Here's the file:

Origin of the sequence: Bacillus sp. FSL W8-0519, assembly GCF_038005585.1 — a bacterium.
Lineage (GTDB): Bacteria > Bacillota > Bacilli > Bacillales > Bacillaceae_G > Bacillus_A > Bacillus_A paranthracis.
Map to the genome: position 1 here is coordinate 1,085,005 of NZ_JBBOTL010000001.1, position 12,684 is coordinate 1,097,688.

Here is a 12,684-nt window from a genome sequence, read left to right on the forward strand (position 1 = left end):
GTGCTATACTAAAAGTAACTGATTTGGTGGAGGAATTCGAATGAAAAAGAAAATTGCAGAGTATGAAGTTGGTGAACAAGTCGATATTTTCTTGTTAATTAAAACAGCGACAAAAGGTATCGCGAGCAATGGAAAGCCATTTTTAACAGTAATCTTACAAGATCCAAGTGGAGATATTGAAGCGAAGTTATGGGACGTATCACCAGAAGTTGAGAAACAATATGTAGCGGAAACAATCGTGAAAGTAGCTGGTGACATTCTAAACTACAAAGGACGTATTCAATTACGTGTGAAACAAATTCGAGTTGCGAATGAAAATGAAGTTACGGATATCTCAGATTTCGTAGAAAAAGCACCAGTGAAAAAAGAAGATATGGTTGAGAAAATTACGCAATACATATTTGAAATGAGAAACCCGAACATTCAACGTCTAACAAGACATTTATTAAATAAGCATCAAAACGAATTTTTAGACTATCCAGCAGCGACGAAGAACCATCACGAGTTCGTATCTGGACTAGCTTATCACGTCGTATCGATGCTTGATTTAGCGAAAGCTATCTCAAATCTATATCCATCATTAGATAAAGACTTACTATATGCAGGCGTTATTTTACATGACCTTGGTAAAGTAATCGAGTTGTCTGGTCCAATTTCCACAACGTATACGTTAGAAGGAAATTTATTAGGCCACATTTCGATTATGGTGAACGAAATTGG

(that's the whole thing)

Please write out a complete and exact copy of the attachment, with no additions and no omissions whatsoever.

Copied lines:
Origin of the sequence: Bacillus sp. FSL W8-0519, assembly GCF_038005585.1 — a bacterium.
Lineage (GTDB): Bacteria > Bacillota > Bacilli > Bacillales > Bacillaceae_G > Bacillus_A > Bacillus_A paranthracis.
Map to the genome: position 1 here is coordinate 1,085,005 of NZ_JBBOTL010000001.1, position 12,684 is coordinate 1,097,688.

Here is a 12,684-nt window from a genome sequence, read left to right on the forward strand (position 1 = left end):
GTGCTATACTAAAAGTAACTGATTTGGTGGAGGAATTCGAATGAAAAAGAAAATTGCAGAGTATGAAGTTGGTGAACAAGTCGATATTTTCTTGTTAATTAAAACAGCGACAAAAGGTATCGCGAGCAATGGAAAGCCATTTTTAACAGTAATCTTACAAGATCCAAGTGGAGATATTGAAGCGAAGTTATGGGACGTATCACCAGAAGTTGAGAAACAATATGTAGCGGAAACAATCGTGAAAGTAGCTGGTGACATTCTAAACTACAAAGGACGTATTCAATTACGTGTGAAACAAATTCGAGTTGCGAATGAAAATGAAGTTACGGATATCTCAGATTTCGTAGAAAAAGCACCAGTGAAAAAAGAAGATATGGTTGAGAAAATTACGCAATACATATTTGAAATGAGAAACCCGAACATTCAACGTCTAACAAGACATTTATTAAATAAGCATCAAAACGAATTTTTAGACTATCCAGCAGCGACGAAGAACCATCACGAGTTCGTATCTGGACTAGCTTATCACGTCGTATCGATGCTTGATTTAGCGAAAGCTATCTCAAATCTATATCCATCATTAGATAAAGACTTACTATATGCAGGCGTTATTTTACATGACCTTGGTAAAGTAATCGAGTTGTCTGGTCCAATTTCCACAACGTATACGTTAGAAGGAAATTTATTAGGCCACATTTCGATTATGGTGAACGAAATTGG